Teachers leave St. George’s for new adventures

Photo: Merryn Ruthling and Pixabay

Sailing Forward

After spending 15 years teaching at St. George’s, Mrs. Lisa Ayerst, upper school algebra II and geometry teacher, is sailing on to new adventures as she retires from St. George’s.

Mrs. Ayerst plans on sailing to destinations all over the world, including the Bahamas, the British Virgin Islands and the Florida coast. While she will be leaving to spend more time on sailing adventures, Mrs. Ayerst is not leaving her home at St. George’s all together.

“I love teaching math and I love working with students, so I don’t see myself giving that completely up,” Mrs. Ayerst said.

Mrs. Ayerst has decided to continue on with her passion of teaching math by launching a tutoring service for students before and during school hours. Whenever she has the opportunity during her trips, she will be tutoring online as well.

According to Mrs. Ayerst, this will be a very bittersweet experience. Although she will still be around St. George’s tutoring, she will miss being a faculty member.

In particular, she will miss things like pulling pranks with the other faculty members, seeing the various wildlife early in the morning and running Make-A-Wish, which is now being sponsored by Upper School Latin teacher Mrs. Forest Imorde.

“Making the decision was not easy at all. I still get teary-eyed,” Mrs. Ayerst said. “I’ve been here a long time and I love this place, but this is a logical next step.”

Trading the Pyramid for the Capital

Upper School English teacher Ms. Jennifer Vasil is leaving Memphis to teach at a school in Washington, D.C.

“This is my eighth year at St. George’s, and I love St. George’s and Memphis, but I was just ready for an adventure,” Ms. Vasil said. “I’m at a good point in my life where I have the ability to do that. I have a lot of freedom to be able to pack up and go adventuring places.”

Ms. Vasil will be teaching at The McLean School, an independent school similar to St. George’s. One difference between the two schools is that the majority of students at The McLean School have learning difficulties, such as ADHD, anxiety and dyslexia, which Ms. Vasil is looking forward to because it is a new challenge that she thinks will help her grow as a teacher. She will be transitioning from teaching AP English Language to a course called Heroes of Our Times, a senior humanity elective.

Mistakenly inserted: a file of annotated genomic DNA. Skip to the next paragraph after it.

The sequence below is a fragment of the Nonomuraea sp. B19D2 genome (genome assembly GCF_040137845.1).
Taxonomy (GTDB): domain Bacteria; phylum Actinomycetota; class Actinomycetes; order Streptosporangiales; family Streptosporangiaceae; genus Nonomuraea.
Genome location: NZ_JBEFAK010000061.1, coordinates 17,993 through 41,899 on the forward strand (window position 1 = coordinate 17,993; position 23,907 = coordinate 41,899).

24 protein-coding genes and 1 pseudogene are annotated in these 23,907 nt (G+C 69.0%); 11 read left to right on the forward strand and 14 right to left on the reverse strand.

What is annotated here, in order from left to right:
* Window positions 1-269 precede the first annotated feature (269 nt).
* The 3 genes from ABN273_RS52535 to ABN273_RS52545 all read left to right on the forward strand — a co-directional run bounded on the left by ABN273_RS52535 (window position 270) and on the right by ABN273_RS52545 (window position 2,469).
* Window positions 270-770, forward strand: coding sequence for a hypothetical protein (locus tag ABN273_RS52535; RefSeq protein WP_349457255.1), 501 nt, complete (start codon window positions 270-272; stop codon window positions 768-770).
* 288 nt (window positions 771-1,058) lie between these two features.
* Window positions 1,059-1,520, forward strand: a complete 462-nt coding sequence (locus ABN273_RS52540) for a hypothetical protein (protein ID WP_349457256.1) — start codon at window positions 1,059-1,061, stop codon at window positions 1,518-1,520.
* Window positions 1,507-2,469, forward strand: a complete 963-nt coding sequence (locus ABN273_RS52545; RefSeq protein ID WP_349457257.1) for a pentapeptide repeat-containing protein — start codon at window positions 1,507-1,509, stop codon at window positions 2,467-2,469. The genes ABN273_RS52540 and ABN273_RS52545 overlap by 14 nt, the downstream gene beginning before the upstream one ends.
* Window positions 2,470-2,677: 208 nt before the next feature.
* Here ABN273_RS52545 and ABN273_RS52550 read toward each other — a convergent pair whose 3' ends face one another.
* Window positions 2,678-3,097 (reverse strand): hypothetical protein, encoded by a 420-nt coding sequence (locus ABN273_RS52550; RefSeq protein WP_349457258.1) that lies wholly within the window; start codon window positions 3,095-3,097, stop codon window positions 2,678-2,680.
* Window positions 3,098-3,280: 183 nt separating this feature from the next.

Ms. Vasil will be leaving Memphis immediately after the school year ends. While in Washington D.C., she hopes to visit every single Smithsonian museum, take advantage of the metro and walk around the National Mall.

However, she will miss her home at St. George’s and all of the students and faculty members that she has built relationships with over the past few years.

“I’ve loved St. George’s. It really has been the best place that I have ever taught,” Ms. Vasil said. “I can’t say enough good things about this place.”

Pinning down a job in Maryland

Mr. Jefferson Brant, upper school history teacher and head wrestling coach, has accepted a position to teach global studies and US history at Sevren School in Maryland next year.

Mr. Brant decided to leave for several reasons, including being closer to his family and finally living on the east coast, which he has wanted to do for some time now. Additionally, after five years of teaching and an entire lifetime in Tennessee, Mr. Brant is ready for a change and the opportunity to try something new.

“Sometimes I think it’s healthy, even when you’re happy at a place, to push yourself and challenge yourself,” Mr. Brant said.

According to Mr. Brant, Sevren School is an independent school similar to St. George’s in terms of size and academic standards. He is excited to teach the courses that Sevren School offers because they will differ from the current world history course that he teaches. Mr. Brant is also enthusiastic about taking on the role of assistant wrestling coach at his new school.

“I have a lot of mixed emotions about leaving,” Mr Brant said. “I’m excited about living someplace new and trying it out before I get too settled, but at the same time, it’s tough to walk away from a place that you are happy at.”